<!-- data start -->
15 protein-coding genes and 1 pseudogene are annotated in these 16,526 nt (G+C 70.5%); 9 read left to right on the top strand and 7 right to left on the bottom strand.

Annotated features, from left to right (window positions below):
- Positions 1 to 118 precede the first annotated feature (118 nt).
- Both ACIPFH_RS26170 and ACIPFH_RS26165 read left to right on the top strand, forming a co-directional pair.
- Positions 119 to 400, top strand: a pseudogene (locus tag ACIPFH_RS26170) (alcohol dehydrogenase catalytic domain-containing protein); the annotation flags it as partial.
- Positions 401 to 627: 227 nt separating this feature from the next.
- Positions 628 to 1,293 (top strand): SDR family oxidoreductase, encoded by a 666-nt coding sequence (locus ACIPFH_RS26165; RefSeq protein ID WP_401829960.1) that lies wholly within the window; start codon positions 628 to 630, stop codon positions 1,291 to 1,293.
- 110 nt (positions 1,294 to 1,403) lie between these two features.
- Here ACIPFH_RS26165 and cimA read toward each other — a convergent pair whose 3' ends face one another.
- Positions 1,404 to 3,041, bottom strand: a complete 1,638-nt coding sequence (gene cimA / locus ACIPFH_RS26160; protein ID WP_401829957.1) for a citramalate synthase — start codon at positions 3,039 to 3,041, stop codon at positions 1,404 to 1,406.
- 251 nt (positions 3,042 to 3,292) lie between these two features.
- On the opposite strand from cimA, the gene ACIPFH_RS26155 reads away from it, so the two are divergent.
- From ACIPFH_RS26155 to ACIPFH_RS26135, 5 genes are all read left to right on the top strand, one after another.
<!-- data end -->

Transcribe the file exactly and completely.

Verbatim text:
15 protein-coding genes and 1 pseudogene are annotated in these 16,526 nt (G+C 70.5%); 9 read left to right on the top strand and 7 right to left on the bottom strand.

Annotated features, from left to right (window positions below):
- Positions 1 to 118 precede the first annotated feature (118 nt).
- Both ACIPFH_RS26170 and ACIPFH_RS26165 read left to right on the top strand, forming a co-directional pair.
- Positions 119 to 400, top strand: a pseudogene (locus tag ACIPFH_RS26170) (alcohol dehydrogenase catalytic domain-containing protein); the annotation flags it as partial.
- Positions 401 to 627: 227 nt separating this feature from the next.
- Positions 628 to 1,293 (top strand): SDR family oxidoreductase, encoded by a 666-nt coding sequence (locus ACIPFH_RS26165; RefSeq protein ID WP_401829960.1) that lies wholly within the window; start codon positions 628 to 630, stop codon positions 1,291 to 1,293.
- 110 nt (positions 1,294 to 1,403) lie between these two features.
- Here ACIPFH_RS26165 and cimA read toward each other — a convergent pair whose 3' ends face one another.
- Positions 1,404 to 3,041, bottom strand: a complete 1,638-nt coding sequence (gene cimA / locus ACIPFH_RS26160; protein ID WP_401829957.1) for a citramalate synthase — start codon at positions 3,039 to 3,041, stop codon at positions 1,404 to 1,406.
- 251 nt (positions 3,042 to 3,292) lie between these two features.
- On the opposite strand from cimA, the gene ACIPFH_RS26155 reads away from it, so the two are divergent.
- From ACIPFH_RS26155 to ACIPFH_RS26135, 5 genes are all read left to right on the top strand, one after another.